A. When it was founded in 1961, WWF stood for the ‘World Wildlife Fund’. As the organisation grew throughout the 70s and 80s, WWF began to expand its work to conserve the environment as a whole (reflecting the interdependence of all living things), rather
than just focussing on species. In 1986, WWF realised that the name no longer reflected the scope of our activities, so we changed our name to ‘World Wide Fund for Nature’ in all countries except the United States and Canada. The resulting
confusion and translation discrepancies across more than 15 languages led to the decision, in 2001, to adopt the original acronym – WWF - as our one, global name.
A. WWF works to conserve endangered species, protect endangered places, and address global threats to the planet, such as climate change. While a lot of our work is protecting endangered animals in the wild – including tiger, orang-utan, marine turtle,
rock-wallaby, dugong, snubfin dolphin – our expertise is not in dealing with issues relating to animals in captivity. While animal welfare is outside our expertise and our legally-binding constitution, we’re constantly striving to build a
world in which humans live in harmony with nature. For information about animal welfare issues, we suggest that you contact organisations such as HSI (the Humane Society International), World Animal Protection (formerly WSPA), or the RSPCA
(the Royal Society for the Prevention of Cruelty to Animals), which campaign to end captive animal abuse.
A. A WWF office in Australia was established and WWF-Australia was successfully incorporated on June 29, 1978 with a $50,000 grant from the Commonwealth Government and $20,500 in corporate donations. On April 17, 1979, the first annual general meeting
of trustees was held at the reception hall of the Sydney Opera House. Sir Peter Scott attended the AGM, commenting on the importance of the recently announced cessation of whaling in Australia.
A. WWF is the world’s largest and most respected independent conservation organisation, with over five million supporters and a global network active in over 100 countries on six continents. Our mission is to stop the degradation of the planet’s natural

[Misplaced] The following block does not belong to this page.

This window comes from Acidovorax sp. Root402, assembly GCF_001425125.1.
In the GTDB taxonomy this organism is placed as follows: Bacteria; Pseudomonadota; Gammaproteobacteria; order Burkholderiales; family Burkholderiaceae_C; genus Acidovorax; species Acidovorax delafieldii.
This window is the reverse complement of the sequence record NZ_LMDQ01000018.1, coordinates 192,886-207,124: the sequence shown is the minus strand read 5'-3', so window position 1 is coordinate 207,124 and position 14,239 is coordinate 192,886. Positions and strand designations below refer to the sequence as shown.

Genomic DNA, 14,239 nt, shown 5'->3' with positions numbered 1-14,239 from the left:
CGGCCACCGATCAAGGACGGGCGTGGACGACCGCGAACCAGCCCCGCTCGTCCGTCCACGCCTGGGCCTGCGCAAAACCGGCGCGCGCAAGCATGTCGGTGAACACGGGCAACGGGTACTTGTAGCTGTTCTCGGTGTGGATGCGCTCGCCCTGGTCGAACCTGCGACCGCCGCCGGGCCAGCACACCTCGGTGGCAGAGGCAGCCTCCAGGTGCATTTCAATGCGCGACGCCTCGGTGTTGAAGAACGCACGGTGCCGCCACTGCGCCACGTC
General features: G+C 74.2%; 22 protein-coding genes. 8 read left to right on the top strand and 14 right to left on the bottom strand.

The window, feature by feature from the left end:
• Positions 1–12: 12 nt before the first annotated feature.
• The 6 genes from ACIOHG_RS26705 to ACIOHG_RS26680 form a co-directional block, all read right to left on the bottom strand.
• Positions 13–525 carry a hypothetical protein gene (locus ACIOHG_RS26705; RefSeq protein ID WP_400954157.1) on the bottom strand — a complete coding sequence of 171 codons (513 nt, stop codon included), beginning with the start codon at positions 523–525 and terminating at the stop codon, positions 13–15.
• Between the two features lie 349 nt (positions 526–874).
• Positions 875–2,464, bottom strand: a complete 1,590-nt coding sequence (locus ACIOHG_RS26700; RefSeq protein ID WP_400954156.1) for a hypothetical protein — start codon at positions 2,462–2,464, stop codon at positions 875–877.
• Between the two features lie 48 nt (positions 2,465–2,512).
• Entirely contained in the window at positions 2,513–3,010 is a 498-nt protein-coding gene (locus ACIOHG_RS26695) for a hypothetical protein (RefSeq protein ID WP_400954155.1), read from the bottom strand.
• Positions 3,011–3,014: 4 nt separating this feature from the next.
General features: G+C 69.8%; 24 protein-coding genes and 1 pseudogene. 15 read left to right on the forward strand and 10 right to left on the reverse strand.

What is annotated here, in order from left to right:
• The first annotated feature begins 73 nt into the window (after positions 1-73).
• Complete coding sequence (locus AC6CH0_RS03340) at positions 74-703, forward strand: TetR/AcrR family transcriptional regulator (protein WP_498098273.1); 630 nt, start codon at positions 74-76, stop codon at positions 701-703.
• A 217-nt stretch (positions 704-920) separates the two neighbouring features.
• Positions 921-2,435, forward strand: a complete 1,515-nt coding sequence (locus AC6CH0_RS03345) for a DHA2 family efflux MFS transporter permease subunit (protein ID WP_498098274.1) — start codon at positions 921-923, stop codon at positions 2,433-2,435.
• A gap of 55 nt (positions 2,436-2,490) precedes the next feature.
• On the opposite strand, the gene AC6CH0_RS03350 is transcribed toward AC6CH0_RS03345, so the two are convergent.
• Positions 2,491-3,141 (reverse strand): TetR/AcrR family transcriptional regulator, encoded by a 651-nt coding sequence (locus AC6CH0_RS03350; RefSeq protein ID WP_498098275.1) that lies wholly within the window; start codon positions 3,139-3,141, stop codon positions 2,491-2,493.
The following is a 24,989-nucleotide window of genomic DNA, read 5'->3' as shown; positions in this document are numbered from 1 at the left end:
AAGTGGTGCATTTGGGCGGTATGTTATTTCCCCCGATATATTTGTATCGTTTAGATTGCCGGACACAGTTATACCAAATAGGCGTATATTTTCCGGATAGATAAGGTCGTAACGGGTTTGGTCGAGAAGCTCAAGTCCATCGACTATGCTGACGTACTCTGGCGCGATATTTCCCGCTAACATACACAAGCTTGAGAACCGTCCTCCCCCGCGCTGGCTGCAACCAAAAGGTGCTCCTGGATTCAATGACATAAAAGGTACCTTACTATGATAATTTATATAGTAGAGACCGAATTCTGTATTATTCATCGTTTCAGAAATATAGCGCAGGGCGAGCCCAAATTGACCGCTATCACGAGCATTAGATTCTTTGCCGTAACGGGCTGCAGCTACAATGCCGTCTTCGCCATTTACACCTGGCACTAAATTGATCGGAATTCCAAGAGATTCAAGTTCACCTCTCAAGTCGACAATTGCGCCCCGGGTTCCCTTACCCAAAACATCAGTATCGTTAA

environment and to build a future in which humans live in harmony with nature by:
• conserving the world’s biological diversity;
• ensuring that the use of renewable natural resources is sustainable; and
• promoting the reduction of pollution and wasteful consumption.
The WWF International Network is global, independent, multicultural and non-party political. WWF-Australia’s head office is located in Sydney, with regional offices in Brisbane, Canberra, Melbourne and Perth.
Contact details for all offices are listed on the contact page
A. WWF-Australia builds partnerships with local, state and federal governments, Indigenous communities, farmers, business and industry, and other NGOs. We also work with scientists, economists and other conservation groups in order to create solutions
to Australia’s environmental problems. WWF-Australia involves local communities and Indigenous peoples in the planning and execution of our field programs, respecting their cultural as well as economic needs.
A. The inspiration for the panda in WWF’s world-recognised logo came from Chi-Chi, a giant panda that had arrived at the London Zoo in 1961, when WWF was being created. Aware of the need for a strong, recognisable symbol that would overcome all language
barriers, WWF’s founders agreed that the large, furry animal with her appealing, black-patched eyes would make an excellent logo. The first sketches were done by the British environmentalist and artist Gerald Watterson in 1961. Based on these,
Sir Peter Scott, one of WWF’s founders, drew the first logo, and said at the time: “We wanted an animal that is beautiful, is endangered, and one loved by people around the world. We also wanted an animal that symbolised all that was disappearing
in the natural world.” The black-and-white panda has since come to stand as a symbol for conservation worldwide.